11 / 05 / 2021
During the 2018 Annual Conference, we hosted the Society’s first Teaching Microbiology in Higher Education Symposium, which aimed to bring together those involved in teaching to share practices, exchange new ideas and discuss issues affecting the teaching landscape. Since then, we have aimed to create an environment where members can support each other in this area.
Recently, platforms like this have become even more important to share an evolving way of teaching during a time of reduced face-to-face interaction with both students and colleagues. As we reflect on some of those changes, here are some of the lessons learnt and things to consider.
Maintaining student engagement
Engagement is essential in allowing students to digest and apply taught studies; however, it can be difficult to interpret just how engaged students are when teaching online. Creating stimulus during lectures, for example via chat functions and using polls, can help in reading the audience and understanding if you’re engaging your students with key take-home information.
The role students play in each other’s learning is also important to bear in mind. With the absence of reassurance from their peers, students may feel less supported and confident in their approach or ability. Peer-feedback can be incorporated in many ways, such as allowing time for students to present related research to each other. This can allow them to analyse their own research from a different perspective and develop their reflective practices. Projects where students are encouraged to work in small groups can also create a sense of social belonging and valued contribution.
As we become more reliant on technology, you may wish to consider ways in which it can be incorporated to ease the learning of students. Convenience often enables students to focus on the task at hand or even go beyond the bare minimum. Everyday practices such as note-taking can be made convenient and efficient with Sketchnotes, for example – downloadable images that can be used to capture key concepts that may appeal to visual learners. Also, pre-picking resources for students and presenting them via QR codes rather than links may increase the ease with which students can access wider learning.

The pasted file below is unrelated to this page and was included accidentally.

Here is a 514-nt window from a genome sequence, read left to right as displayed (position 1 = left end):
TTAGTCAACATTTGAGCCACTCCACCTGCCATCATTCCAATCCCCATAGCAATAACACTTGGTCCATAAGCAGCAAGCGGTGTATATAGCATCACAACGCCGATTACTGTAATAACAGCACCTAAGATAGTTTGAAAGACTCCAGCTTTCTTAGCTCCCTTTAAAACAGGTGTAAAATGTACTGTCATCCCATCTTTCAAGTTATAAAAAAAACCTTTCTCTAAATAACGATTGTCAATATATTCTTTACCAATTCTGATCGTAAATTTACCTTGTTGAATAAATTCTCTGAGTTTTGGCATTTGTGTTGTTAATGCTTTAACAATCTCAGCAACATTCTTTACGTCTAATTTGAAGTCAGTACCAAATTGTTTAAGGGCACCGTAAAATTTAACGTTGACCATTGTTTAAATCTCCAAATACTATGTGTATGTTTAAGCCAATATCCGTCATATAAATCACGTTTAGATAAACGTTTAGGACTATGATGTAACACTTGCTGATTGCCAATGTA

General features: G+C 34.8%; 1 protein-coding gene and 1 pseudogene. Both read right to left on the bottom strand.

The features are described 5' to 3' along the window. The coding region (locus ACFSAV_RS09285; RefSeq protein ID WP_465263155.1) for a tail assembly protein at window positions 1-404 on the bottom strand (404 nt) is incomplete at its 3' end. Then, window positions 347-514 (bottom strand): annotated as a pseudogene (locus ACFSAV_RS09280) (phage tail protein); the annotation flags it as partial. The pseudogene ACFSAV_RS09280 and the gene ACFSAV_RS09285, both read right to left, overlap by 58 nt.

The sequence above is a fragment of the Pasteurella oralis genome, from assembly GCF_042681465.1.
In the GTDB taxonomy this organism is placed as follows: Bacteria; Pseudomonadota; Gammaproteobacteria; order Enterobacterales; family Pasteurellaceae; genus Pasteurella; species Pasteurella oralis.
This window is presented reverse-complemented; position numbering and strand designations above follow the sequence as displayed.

Facilitating learning without the burnout
With the extra workload that comes with remote teaching and the added pressures of working during lockdown, managing the demands of teaching and getting the most out of students whilst minimising burnout can be difficult.
When converting lectures and tutorials into online content, it is important to remind yourself that, in most cases, these types of content cannot replicate direct physical experience. It might also be worth reviewing learning outcomes and identifying which are essential and which are duplicated elsewhere, to minimise the unnecessary burdens. Managing expectations from the perspective of staff and student will enable you to feel a greater sense of control.
As we adapt to a new way of teaching, there are many learning opportunities that we can use in practice. The Microbiology Educators Network, a bi-monthly webinar series focused on allowing members to share current teaching experiences, was launched last year in response to supporting members teaching microbiology in higher education. You can watch past webinars to hear how others have navigated through challenges. You can also explore a range of teaching resources, including presentations from the annual Teaching Microbiology in Higher Education Symposium, on our website (microbiologysociety.org/TeachingResources).